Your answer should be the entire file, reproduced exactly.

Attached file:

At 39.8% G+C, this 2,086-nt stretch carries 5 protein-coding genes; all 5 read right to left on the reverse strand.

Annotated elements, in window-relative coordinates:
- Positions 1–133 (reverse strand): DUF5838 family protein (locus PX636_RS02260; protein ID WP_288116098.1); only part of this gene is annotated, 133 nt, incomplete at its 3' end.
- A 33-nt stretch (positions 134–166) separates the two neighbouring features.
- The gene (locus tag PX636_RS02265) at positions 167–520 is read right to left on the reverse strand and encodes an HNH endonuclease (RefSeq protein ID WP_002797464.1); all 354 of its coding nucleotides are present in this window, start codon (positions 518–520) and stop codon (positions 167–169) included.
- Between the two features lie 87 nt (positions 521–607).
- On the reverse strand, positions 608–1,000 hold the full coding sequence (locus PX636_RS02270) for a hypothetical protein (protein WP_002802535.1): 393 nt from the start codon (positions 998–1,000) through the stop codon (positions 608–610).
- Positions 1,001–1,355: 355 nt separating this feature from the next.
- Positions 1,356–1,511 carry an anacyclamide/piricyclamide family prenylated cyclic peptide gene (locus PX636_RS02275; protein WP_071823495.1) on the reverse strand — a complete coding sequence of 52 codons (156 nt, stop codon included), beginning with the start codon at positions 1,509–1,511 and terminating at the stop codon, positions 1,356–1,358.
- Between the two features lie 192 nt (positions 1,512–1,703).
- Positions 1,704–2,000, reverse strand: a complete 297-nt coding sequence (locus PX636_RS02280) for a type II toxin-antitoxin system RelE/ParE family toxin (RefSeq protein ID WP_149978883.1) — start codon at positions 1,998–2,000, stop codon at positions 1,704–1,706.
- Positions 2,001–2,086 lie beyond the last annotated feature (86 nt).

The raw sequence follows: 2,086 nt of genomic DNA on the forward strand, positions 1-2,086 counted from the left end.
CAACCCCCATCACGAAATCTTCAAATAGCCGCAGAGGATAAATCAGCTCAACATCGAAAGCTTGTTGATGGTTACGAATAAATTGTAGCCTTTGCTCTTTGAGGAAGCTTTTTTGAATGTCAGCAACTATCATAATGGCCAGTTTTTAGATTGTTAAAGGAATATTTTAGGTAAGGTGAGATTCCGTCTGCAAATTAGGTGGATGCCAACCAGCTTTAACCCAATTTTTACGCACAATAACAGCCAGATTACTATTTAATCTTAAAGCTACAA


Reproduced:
At 39.8% G+C, this 2,086-nt stretch carries 5 protein-coding genes; all 5 read right to left on the reverse strand.

Annotated elements, in window-relative coordinates:
- Positions 1–133 (reverse strand): DUF5838 family protein (locus PX636_RS02260; protein ID WP_288116098.1); only part of this gene is annotated, 133 nt, incomplete at its 3' end.
- A 33-nt stretch (positions 134–166) separates the two neighbouring features.
- The gene (locus tag PX636_RS02265) at positions 167–520 is read right to left on the reverse strand and encodes an HNH endonuclease (RefSeq protein ID WP_002797464.1); all 354 of its coding nucleotides are present in this window, start codon (positions 518–520) and stop codon (positions 167–169) included.
- Between the two features lie 87 nt (positions 521–607).
- On the reverse strand, positions 608–1,000 hold the full coding sequence (locus PX636_RS02270) for a hypothetical protein (protein WP_002802535.1): 393 nt from the start codon (positions 998–1,000) through the stop codon (positions 608–610).
- Positions 1,001–1,355: 355 nt separating this feature from the next.
- Positions 1,356–1,511 carry an anacyclamide/piricyclamide family prenylated cyclic peptide gene (locus PX636_RS02275; protein WP_071823495.1) on the reverse strand — a complete coding sequence of 52 codons (156 nt, stop codon included), beginning with the start codon at positions 1,509–1,511 and terminating at the stop codon, positions 1,356–1,358.
- Between the two features lie 192 nt (positions 1,512–1,703).
- Positions 1,704–2,000, reverse strand: a complete 297-nt coding sequence (locus PX636_RS02280) for a type II toxin-antitoxin system RelE/ParE family toxin (RefSeq protein ID WP_149978883.1) — start codon at positions 1,998–2,000, stop codon at positions 1,704–1,706.
- Positions 2,001–2,086 lie beyond the last annotated feature (86 nt).

The raw sequence follows: 2,086 nt of genomic DNA on the forward strand, positions 1-2,086 counted from the left end.
CAACCCCCATCACGAAATCTTCAAATAGCCGCAGAGGATAAATCAGCTCAACATCGAAAGCTTGTTGATGGTTACGAATAAATTGTAGCCTTTGCTCTTTGAGGAAGCTTTTTTGAATGTCAGCAACTATCATAATGGCCAGTTTTTAGATTGTTAAAGGAATATTTTAGGTAAGGTGAGATTCCGTCTGCAAATTAGGTGGATGCCAACCAGCTTTAACCCAATTTTTACGCACAATAACAGCCAGATTACTATTTAATCTTAAAGCTACAA